South Africans are taking home less each month, while the cost of fundamentals like food, fuel and electricity keep climbing.
New pay data from the monthly BankservAfrica Take-home Pay Index (BTPI) reported that the average nominal salary has been moderating notably from R15,570 at the beginning of the year to R14,600 in June.
Shergeran Naidoo, head of stakeholder engagements at BankservAfrica, pointed to a second consecutive month that nominal salaries have remained below the R15,000 mark and 1.8% lower compared to a year ago.
The last time the nominal average take-home pay was this low was in July 2021, BankservAfrica data shows. The firm anoted that in four of the past seven months, there has been negative year-on-year growth for nominal wages.
The graph below illustrates the monthly take-home pay steadily decreasing over a year and a half:
Stagnant take-home pay is bad news for consumers who are already constrained by inflationary pressures.
StatsSA reported earlier in July that consumer inflation has accelerated to the highest rate in over a decade, with headline inflation at 7.4% y/y in June – the highest since 2009.
Absa in its latest third Quarterly Perspectives report said that CPI could peak at 7.9% in October, remaining above the upper 6% bound of the target range until mid-2023 and the 4.5% midpoint until 2024.
“Our relatively bullish oil price assumption leaves some downside risk to our CPI forecast, but like the SARB, we see the balance of inflation risks lying to the upside,” it said.
Inflationary pressure is being driven by higher fuel prices, which has had knock-on effects on the transport sector and food prices.
These rising costs have been exacerbated by higher charges for electricity, which came into effect in July for municipal customers.
The price of consumer goods across the country has seen dramatic increases, with one of the most tangible being the rising price of groceries.
The Household Affordability Index by the Pietermaritzburg Economic Justice & Dignity group (PMBEJD) for June 2022 shows that a basket of groceries has increased by almost 14% over the last year.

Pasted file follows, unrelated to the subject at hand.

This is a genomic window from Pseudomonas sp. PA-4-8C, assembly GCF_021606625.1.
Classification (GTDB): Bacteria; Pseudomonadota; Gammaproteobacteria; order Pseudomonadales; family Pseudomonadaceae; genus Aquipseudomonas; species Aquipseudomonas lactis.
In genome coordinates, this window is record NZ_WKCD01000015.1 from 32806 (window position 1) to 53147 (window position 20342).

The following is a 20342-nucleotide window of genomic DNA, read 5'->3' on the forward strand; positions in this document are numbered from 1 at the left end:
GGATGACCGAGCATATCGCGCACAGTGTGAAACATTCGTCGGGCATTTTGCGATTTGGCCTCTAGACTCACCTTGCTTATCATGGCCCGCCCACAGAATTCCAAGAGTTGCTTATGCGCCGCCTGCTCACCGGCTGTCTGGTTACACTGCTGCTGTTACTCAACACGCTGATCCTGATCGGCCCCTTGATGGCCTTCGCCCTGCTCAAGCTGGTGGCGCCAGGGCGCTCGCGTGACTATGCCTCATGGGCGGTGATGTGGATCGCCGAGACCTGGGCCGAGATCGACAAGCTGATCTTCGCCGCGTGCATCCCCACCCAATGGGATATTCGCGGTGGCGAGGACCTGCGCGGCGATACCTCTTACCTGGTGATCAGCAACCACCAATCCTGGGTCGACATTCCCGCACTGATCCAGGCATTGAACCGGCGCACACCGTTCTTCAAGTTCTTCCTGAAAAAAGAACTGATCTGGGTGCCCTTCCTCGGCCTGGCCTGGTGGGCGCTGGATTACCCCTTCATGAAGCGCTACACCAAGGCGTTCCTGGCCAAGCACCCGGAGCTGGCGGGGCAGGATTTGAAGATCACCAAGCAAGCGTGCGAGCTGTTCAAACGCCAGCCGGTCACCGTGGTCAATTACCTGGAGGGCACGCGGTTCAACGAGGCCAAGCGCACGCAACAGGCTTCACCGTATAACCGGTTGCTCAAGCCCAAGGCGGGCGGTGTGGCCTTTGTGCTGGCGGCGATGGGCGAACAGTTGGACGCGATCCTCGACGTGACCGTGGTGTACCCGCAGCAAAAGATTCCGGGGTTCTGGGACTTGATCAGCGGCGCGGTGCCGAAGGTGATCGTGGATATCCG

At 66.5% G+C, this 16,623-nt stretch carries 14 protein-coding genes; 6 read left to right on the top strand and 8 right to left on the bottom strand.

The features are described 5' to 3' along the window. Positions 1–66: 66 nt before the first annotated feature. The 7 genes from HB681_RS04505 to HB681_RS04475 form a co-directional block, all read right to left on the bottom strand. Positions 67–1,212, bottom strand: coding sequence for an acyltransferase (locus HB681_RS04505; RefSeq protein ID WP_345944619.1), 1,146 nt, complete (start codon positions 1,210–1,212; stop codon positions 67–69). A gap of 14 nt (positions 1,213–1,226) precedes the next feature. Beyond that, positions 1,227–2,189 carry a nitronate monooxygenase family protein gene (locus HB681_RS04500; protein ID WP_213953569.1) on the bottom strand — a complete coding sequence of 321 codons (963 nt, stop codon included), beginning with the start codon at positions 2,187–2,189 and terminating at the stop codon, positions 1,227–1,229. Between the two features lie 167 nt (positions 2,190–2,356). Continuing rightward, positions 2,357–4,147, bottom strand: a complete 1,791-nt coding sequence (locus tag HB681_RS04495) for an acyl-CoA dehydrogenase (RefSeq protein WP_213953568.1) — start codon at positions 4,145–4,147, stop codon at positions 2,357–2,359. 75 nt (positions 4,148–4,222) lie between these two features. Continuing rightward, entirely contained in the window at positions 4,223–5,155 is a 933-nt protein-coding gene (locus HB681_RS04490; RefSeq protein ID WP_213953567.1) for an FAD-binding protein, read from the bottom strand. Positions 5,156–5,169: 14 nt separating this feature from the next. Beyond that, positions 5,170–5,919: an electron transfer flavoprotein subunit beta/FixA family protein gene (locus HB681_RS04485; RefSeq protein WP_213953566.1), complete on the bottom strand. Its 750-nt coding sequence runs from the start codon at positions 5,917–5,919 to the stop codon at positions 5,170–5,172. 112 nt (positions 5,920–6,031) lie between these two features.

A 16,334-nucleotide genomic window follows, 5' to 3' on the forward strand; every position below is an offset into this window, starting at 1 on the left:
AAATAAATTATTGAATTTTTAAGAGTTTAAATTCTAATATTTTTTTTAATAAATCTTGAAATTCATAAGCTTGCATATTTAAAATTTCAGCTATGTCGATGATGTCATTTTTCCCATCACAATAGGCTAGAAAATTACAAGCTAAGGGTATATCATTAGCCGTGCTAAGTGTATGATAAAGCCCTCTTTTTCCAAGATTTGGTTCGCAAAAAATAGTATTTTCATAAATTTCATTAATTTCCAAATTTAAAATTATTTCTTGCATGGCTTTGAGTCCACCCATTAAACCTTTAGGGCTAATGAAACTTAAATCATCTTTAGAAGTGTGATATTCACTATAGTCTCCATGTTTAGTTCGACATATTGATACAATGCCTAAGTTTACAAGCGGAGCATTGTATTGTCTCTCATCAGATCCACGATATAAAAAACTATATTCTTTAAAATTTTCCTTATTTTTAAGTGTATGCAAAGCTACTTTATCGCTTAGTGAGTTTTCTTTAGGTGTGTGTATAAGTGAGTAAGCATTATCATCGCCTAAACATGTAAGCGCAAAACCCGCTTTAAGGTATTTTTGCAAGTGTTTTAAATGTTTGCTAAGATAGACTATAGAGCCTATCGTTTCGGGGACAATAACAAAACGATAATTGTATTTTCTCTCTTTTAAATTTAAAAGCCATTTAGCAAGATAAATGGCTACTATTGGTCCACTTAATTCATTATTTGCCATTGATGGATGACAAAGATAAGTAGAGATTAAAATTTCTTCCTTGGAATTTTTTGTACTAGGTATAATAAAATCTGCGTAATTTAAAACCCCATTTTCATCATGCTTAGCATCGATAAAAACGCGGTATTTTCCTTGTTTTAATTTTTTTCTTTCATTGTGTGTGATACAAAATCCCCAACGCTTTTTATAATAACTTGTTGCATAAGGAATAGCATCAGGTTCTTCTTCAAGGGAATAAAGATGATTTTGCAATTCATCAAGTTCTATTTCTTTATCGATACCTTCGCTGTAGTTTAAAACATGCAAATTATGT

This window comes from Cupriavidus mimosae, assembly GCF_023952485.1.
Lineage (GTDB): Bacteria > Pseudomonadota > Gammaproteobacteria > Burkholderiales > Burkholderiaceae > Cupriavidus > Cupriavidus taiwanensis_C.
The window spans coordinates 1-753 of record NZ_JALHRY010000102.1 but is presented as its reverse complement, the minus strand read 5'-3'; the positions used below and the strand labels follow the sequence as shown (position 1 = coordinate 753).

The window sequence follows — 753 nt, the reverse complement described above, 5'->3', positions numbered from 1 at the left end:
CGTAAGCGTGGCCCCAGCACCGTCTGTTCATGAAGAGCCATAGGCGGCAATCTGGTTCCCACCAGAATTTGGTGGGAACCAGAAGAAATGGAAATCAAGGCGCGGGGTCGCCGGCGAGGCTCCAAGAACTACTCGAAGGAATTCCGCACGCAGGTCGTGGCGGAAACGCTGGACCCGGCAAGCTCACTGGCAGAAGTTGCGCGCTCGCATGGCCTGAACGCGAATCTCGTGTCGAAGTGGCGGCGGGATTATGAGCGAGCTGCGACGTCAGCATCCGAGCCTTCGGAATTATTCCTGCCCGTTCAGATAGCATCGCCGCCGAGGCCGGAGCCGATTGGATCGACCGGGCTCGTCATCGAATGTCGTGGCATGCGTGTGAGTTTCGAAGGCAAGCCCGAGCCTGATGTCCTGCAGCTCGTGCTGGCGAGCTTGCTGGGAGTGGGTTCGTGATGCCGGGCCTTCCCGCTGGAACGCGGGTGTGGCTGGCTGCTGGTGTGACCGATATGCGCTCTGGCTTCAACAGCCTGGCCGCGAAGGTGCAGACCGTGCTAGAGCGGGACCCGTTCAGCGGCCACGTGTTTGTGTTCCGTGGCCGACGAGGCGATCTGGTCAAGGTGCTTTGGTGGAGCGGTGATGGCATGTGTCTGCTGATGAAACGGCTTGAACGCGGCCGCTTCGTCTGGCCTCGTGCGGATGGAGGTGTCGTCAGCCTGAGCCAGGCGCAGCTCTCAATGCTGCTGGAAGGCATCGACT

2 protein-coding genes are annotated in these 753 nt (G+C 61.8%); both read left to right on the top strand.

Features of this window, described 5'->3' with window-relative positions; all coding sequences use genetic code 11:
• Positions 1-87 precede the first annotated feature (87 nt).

The index tracks the average price of a household food basket made up of common products over time.
The group reported that the household food basket currently costs R4,688, up R560 (+13.6%) from the year before. Products that saw the highest increase in price included cooking oil, spinach, cake flour and chicken livers.
The below graph shows the Household Affordability Index over a year and a half:
StatsSA reported that food and non-alcoholic beverages inflation continued to accelerate, posting 1.2% m/m and 8.6% y/y over June 2022.
Despite reprieve on the horizon for motorists in terms of petrol price, overall transport costs continue to rise.
End of month data from the Central Energy Fund shows that the price of petrol could decrease for the first time in months, with the petrol price showing an over-recovery of 200 cents per litre and diesel showing a smaller over recovery of 160 cents per litre.
However, August will also see the end of the government’s fuel levy interventions, where 75 cents per litre will be added back into the price, giving a projection of a 125 cents per litre drop for petrol and an 85 cents per litre drop for diesel.
The Department of Mineral Resources and Energy confirmed that there will be a “sizeable” decrease in fuel prices in August, even with the removal of the interventions.
Even with a potential R1.25 drop in the price, however, fuel prices over the last 12 months would have increased by 45% year on year.
(Note: Petrol prices were sourced from the South African Petroleum Industry Association)
Transport costs extend beyond the fuel price, however.
Naked Insurance recently presented data showing that consumers are in a ‘perfect storm’ of higher costs for car ownership, where car owners are paying higher interest rates on financed vehicles, the cost of servicing and maintaining a car has increased due to supply chain pressures, and deteriorating roads paired with load shedding are increasing the frequency of accidents.
The PMBEJD also tracks transport costs among low-income households, noting that taxi fares for a month of travel increased almost 7% year-on-year (June 2021 to June 2022).
These costs are now also expected to escalate even further, with taxi associations announcing in July that fares would have to be hiked by as much as 30% to keep up with rising fuel prices and maintenance costs.
Beyond high transport costs, households are feeling the effect of municipal electricity tariff increases, said the Bureau for Economic Research (BER).
At the start of this month, major metros – including CapeTown, Johannesburg, and Durban – introduced an increase in municipal electricity tariffs after the national energy regulator Nersa approved a 7.47% hike.
The graph below compares the average price of 1kWh of electricity over the period of 10 years in cents:
Prepaid users have also felt the pinch. The PMBEJD’s tracking of low-income household spending shows that a household using 350kWh of prepaid electricity a month will have seen their bills increase by 13% over the last year.
And Eskom will submit a proposal to energy regulator Nersa in August for tariff adjustments in 2023. Among the proposals in the application is a hefty tariff hike of over 32%. It will also propose a fundamental shift in how it charges services fees.
Under Eskom’s current fee structure, variable and fixed costs accumulated in producing electricity are paid for through a single electricity tariff — calculated per kWh of consumption. A user who consumes 0kWh of electricity currently pays a fixed fee of R218 a month, escalating as power consumption rises.
However, the proposed tariffs would see the same household that uses 0kWh of energy from Eskom will pay an additional R720, taking the total to R938 a month.